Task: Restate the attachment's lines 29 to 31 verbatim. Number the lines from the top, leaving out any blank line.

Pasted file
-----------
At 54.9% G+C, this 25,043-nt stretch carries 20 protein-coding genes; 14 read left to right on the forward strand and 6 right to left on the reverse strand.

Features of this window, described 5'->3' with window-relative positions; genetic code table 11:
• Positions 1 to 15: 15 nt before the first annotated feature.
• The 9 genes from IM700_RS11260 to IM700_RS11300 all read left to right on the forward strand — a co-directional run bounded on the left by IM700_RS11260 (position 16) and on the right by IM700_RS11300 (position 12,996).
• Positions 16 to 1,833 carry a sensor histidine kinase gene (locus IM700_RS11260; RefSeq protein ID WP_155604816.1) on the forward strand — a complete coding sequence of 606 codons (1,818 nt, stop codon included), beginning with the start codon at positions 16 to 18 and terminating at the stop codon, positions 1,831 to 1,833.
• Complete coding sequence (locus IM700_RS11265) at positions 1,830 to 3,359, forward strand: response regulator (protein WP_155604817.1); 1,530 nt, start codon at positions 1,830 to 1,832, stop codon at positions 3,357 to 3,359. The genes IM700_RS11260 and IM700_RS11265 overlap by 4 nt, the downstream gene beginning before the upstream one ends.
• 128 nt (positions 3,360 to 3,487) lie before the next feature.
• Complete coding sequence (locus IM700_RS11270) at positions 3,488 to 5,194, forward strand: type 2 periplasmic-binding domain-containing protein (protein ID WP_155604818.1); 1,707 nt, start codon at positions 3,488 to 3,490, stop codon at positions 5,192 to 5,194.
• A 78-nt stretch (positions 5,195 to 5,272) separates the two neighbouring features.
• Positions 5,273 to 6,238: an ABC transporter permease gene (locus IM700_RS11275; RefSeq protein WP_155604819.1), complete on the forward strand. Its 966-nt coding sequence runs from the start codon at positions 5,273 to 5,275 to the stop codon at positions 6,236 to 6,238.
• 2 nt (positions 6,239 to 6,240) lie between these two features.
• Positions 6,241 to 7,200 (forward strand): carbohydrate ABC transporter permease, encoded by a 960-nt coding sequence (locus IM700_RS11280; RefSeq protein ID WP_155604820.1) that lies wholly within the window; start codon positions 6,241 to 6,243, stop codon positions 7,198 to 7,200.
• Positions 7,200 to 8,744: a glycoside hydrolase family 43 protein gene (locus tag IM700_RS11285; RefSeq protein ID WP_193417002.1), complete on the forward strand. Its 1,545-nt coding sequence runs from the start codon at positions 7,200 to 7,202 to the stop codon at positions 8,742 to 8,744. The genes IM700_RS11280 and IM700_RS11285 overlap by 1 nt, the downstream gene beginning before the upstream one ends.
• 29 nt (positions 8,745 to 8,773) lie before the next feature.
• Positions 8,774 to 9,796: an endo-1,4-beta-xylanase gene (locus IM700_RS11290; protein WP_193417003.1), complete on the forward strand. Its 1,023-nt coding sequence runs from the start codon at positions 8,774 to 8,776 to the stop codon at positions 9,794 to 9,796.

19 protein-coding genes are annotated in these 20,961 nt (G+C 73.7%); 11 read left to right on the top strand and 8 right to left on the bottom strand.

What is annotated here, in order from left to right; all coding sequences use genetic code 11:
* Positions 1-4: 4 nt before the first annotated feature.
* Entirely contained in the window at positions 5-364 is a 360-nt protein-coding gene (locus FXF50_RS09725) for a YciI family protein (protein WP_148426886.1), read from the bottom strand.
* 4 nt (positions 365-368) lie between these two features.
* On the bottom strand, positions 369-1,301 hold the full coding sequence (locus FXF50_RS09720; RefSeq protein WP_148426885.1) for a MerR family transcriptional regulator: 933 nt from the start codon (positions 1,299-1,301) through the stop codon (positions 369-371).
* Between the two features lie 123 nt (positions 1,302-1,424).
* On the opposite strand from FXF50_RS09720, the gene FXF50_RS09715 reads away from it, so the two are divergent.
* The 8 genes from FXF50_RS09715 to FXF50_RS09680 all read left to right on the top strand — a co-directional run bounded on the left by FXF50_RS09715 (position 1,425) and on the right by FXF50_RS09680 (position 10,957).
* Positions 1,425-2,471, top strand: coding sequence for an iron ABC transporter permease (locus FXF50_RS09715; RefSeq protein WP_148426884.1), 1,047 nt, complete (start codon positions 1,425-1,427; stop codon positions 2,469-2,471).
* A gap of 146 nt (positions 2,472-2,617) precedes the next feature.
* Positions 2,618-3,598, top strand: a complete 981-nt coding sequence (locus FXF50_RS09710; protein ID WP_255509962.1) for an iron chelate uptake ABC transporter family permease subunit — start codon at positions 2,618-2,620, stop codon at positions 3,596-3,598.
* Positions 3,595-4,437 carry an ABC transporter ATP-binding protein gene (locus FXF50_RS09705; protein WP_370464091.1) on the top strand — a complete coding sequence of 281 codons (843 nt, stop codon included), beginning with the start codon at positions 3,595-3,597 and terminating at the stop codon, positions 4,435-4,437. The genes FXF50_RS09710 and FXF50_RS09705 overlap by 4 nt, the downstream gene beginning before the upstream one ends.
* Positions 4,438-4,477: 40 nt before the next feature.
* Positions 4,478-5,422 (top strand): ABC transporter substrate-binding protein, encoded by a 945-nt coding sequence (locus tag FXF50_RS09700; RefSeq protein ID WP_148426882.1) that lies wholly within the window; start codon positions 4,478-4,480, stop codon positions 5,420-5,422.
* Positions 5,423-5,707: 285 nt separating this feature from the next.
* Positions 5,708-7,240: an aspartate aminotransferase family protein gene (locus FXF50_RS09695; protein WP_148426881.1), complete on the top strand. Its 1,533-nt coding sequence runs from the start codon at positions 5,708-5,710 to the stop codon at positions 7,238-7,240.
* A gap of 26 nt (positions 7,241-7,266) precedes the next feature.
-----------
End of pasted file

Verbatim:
* Positions 4,438-4,477: 40 nt before the next feature.
* Positions 4,478-5,422 (top strand): ABC transporter substrate-binding protein, encoded by a 945-nt coding sequence (locus tag FXF50_RS09700; RefSeq protein ID WP_148426882.1) that lies wholly within the window; start codon positions 4,478-4,480, stop codon positions 5,420-5,422.
* Positions 5,423-5,707: 285 nt separating this feature from the next.